In June, 1990, approximately eight months after the interrogatories were served, Defendants filed a motion for summary judgment on the basis that the complaint failed to state a cause of action. The motion was accompanied by a brief but without affidavits or other supporting material. Approximately five months later, on November 27, 1990, the day the motion was argued, Plaintiff filed his affidavit in opposition to the motion.
The Plaintiff's affidavit, in pertinent part, states:
2. That for twenty-seven years, he was employed at the Scott County Hospital. During that time, he was head of the Radiology Department for twenty-two (22) years.
3. That on or about the 19th day of October, 1987, he was summarily discharged on the basis of insubordination, inefficiency and refusal to follow orders.
4. That those charges were without any basis in fact, both with respect to circumstances arising prior to dismissal, as well as with regard to the underlying reasons for seeking his discharge.
5. That for a significant period of time, the Defendants had repeatedly brought substantial pressure upon him to violate well-known medical procedures.
6. That these incidents included his being required to inject certain dyes into patients, without a doctor being present. At other times, he was asked to do nuclear scans of patients' hearts. With respect to this latter procedure, the patient was transferred from the Hospital to the doctor's clinic and back again, while the patient was in a highly stressed condition. It is this Affiant's believe (sic) that such procedure required the doctor to be present, as it was highly dangerous to the patient.
7. That as a portion of the Affiant's job responsibilities, he was required to prepare the schedules for certain technicians in the Radiology Department of the Hospital. Many of the same technicians worked on a part-time basis for the Defendants at their private practices.
8. That the Defendants began scheduling the Hospital technicians which were under the supervision of the Affiant at times which conflicted with the scheduling propounded by the Affiant. The Defendants complained about his scheduling to the Affiant and threatened to retaliate by causing him to lose his job if he did not change the manner in which he scheduled the technicians.
9. That he believes that his discharge was in retaliation for his refusal to violate medical procedures and Tennessee law, for his scheduling of technicians employed by Scott County Hospital which the Defendants also employed privately, and not for the reasons stated in his termination notice.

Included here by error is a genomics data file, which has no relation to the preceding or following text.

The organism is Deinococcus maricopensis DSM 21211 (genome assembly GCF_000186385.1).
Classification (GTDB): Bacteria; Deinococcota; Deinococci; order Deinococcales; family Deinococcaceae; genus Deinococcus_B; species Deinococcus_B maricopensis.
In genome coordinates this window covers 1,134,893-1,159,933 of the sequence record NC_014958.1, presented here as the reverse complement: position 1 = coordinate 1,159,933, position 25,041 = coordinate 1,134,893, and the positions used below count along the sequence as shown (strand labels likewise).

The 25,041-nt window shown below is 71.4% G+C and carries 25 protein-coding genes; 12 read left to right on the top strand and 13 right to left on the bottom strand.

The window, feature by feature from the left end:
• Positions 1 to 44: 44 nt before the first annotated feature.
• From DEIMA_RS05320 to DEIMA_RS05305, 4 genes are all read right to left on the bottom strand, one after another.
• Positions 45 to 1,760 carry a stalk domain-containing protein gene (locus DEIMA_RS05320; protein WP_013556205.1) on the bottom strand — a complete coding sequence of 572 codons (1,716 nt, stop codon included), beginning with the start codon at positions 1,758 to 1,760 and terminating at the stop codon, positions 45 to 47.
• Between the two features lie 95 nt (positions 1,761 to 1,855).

The trial court granted the Defendants' motion for summary judgment because "there was no material issue of fact." The Court of Appeals affirmed, explaining that the Defendants "sustained their burden by interrogatories directed to the Plaintiff who chose not to respond thereto, requiring the ultimate conclusion that there was no evidence to support his complaint." For the reasons discussed below, we reverse.
The grant of summary judgment to the Defendants was improper. Plaintiff, as the nonmoving party, set forth specific facts in paragraphs 6 through 9 of his affidavit filed in opposition to the motion for summary judgment. Those allegations, if taken as true, create genuine issues of material fact. The Defendants, in their brief filed in support of their motion for summary judgment, state that the events/facts set forth in paragraphs 6 through 9 of the Plaintiff's affidavit "if they took place, which has not been proven, were necessary and proper and done within the course and scope of [the Defendants'] employment." The parties' basic disagreement as to whether these incidents even occurred at all raises genuine issues of material fact that the trier of fact must legitimately resolve. Although the Plaintiff's affidavit does not provide specific dates of these occurrences or verbatim quotes from the Defendants, his assertions are specific enough to withstand a motion for summary judgment, particularly in view of the fact that the Defendants submitted no countervailing affidavits, but simply denied that the alleged events ever even occurred. The Plaintiff is not required to prove his entire case by a preponderance of the evidence at the summary judgment stage. He need only raise genuine issues of material fact, making summary judgment inappropriate. Nothing more is required of the Plaintiff as the nonmoving party.
In view of the foregoing, the judgment of the courts below are reversed and the case remanded for further proceedings consistent with this opinion. Costs are adjudged against the Defendants.
REID, C.J., and O'BRIEN, DAUGHTREY and ANDERSON, JJ., concur.